5 Things Texas: Pre-filed bills, Rep. John Zerwas, vaccine legislation
The legislature still doesn’t start for two months, but things are already moving. Pre-filed legislation is out, as are rider reports from the last session budget. There is even a comical faux Twitter account for projected-to-be-new Speaker Dennis Bonnen.
With things afoot in Austin, we’re also gearing up for our 2019 Texas State of Reform Health Policy Conference! Our early bird rates are still up, if you’re interested in joining us on Feb. 5th!
With help from Marjie High, Sara Gentzler,
and Emily Boerger.
1. Pre-filed bills out this week for #86thLege
In two days, there were 45 bills pre-filed related to health or health care. Given how early these are, they are usually either straightforward and likely to move easily. Or, they are political statements, markers in a broader political conversation.
HB 282 would allow any county wishing to expand Medicaid eligibility to be able to do so. I read the bill to allow local IGT or county dollars to cover the state portion of the Medicaid rates. That’s something local jurisdictions are very good at figuring out, if they want to. HB 220 wants to make Medicaid reimbursement “comparable to prevailing market rates.” This would be a significant hit to the budget, I’m guessing, but it might garner some early support before a full fiscal analysis can be done.
2. Convening Panel shaping 2019 conference
Last week, our Convening Panel met to launch our agenda setting process for our upcoming 2019 Texas State of Reform Health Policy Conference. It was a great conversation of diverse voices who shared what topics in health care and health policy in Texas are capturing their attention.
We’re taking their ideas and creating our Topical Agenda, which will be released in three weeks. If you have any ideas for topics or speakers on key health care issues of the day, drop me a note and let me know. And if you want to join us on February 5th, register now to take advantage of our early bird rate. That rate goes up late next week.
3. Look out for vaccine-related policy discussions next session
Two vaccine-related legislative reports from the Texas Department of State Health Services will inform policy discussions during the 2019 session. To sum up the two reports: Texas vaccination rates were mostly on-par with the rest of the country as of 2016. However, 1.07 percent of Texas students have a conscientious exemption on file, and that number has gone up by almost 19 percent in the last year.
At least one conversation around conscientious exemptions looks like it’ll be a holdover from the 2017 legislative session: State Rep. J.D. Sheffield, who is also a family physician, will reportedly re-file a bill he proposed that would yield more transparent reports on vaccine exemptions and vaccine-preventable disease rates. Likely, the bill will again face opposition from anti-vaccination groups — Texans for Vaccine Choice calls it a “dangerous bill.”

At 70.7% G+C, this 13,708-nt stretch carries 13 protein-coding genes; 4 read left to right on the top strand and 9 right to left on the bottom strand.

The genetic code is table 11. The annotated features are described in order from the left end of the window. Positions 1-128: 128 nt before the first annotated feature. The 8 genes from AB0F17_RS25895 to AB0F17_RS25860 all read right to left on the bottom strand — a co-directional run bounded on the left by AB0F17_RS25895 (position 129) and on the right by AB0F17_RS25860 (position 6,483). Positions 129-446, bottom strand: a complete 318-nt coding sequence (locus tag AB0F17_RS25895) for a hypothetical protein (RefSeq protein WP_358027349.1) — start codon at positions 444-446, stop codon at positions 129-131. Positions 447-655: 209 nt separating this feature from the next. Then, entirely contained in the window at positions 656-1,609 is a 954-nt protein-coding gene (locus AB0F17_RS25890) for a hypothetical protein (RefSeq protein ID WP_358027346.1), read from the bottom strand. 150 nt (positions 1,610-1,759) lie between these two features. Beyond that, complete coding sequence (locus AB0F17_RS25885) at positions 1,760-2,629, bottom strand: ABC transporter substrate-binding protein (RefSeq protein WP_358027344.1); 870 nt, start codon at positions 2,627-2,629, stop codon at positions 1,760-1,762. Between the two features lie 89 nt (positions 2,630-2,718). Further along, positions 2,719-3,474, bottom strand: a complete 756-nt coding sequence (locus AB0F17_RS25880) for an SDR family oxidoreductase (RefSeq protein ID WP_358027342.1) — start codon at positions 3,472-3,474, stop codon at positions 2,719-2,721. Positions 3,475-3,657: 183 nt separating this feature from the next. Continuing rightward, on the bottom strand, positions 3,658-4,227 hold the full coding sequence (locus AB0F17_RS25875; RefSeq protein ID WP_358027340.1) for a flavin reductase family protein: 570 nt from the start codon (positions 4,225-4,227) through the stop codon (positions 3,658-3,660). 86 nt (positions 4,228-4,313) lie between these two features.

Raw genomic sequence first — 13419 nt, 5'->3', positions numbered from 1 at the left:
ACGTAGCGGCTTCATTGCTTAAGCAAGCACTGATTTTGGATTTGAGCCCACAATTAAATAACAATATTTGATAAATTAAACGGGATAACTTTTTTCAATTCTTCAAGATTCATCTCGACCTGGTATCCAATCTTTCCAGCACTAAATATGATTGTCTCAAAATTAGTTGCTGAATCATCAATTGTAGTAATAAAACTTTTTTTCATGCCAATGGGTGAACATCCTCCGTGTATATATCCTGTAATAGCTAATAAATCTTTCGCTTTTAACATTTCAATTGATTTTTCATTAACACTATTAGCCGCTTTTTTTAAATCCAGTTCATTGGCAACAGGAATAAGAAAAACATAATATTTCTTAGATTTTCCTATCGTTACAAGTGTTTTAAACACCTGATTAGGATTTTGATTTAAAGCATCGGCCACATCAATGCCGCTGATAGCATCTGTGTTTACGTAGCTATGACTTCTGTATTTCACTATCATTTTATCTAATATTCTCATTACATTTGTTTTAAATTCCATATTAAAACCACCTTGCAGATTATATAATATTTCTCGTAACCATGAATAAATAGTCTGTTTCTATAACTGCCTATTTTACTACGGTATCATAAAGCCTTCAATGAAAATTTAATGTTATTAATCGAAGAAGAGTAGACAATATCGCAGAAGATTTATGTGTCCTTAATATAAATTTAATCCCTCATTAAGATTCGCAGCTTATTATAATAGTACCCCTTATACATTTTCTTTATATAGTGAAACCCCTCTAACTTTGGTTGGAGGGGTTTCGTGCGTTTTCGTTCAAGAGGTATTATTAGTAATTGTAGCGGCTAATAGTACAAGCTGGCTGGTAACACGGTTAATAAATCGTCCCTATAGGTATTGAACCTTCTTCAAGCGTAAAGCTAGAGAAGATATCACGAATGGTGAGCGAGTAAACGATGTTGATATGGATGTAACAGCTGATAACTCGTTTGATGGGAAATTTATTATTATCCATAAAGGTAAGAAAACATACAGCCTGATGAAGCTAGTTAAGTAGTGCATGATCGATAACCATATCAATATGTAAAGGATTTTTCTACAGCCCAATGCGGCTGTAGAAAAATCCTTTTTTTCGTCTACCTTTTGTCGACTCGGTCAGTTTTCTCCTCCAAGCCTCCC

4. Video: Representative John Zerwas, MD
Representative John Zerwas, MD was the Chairman of the Texas House Appropriations Committee for the 2017-2018 biennium and a is a practicing physician. He joined us earlier this year to tape this edition of “What They’re Watching” to talk about value based care.
“We’re still very much a ‘sick care’ sort of mentality in terms of health care because frankly, what drives the economy are the kinds of things we do ‘sick care.” This is not something that you say overnight – that you’re going to start doing population health and that’s going to be the remedy to our health care issues. It’s going to have to be something that says, ‘How do I as a health care provider, who currently is making money by people that come in sick and take care of them,’ versus ‘How do I make money as a health care provider by helping people stay well?'”
Now that Rep. Zerwas is out of the race for Speaker, watch to see where he lands in committee leadership for the next session.
5. Updates proposed to the Texas State Health Plan
The Texas Statewide Health Coordinating Council (SHCC) recently submitted its 2019-2020 update to the Texas State Health Plan at the beginning of November. The update builds on the 2017-2022 State Health Plan which focuses largely on supporting primary and mental health care in the state.
The new update includes recommendations to the legislature for the upcoming session on improving Texas’s health literacy, increasing the availability of clinical training sites, and addressing the state’s oral health needs. It also addresses improving Texans’ access to trauma care. You can read our rundown of the key takeaways from the report here.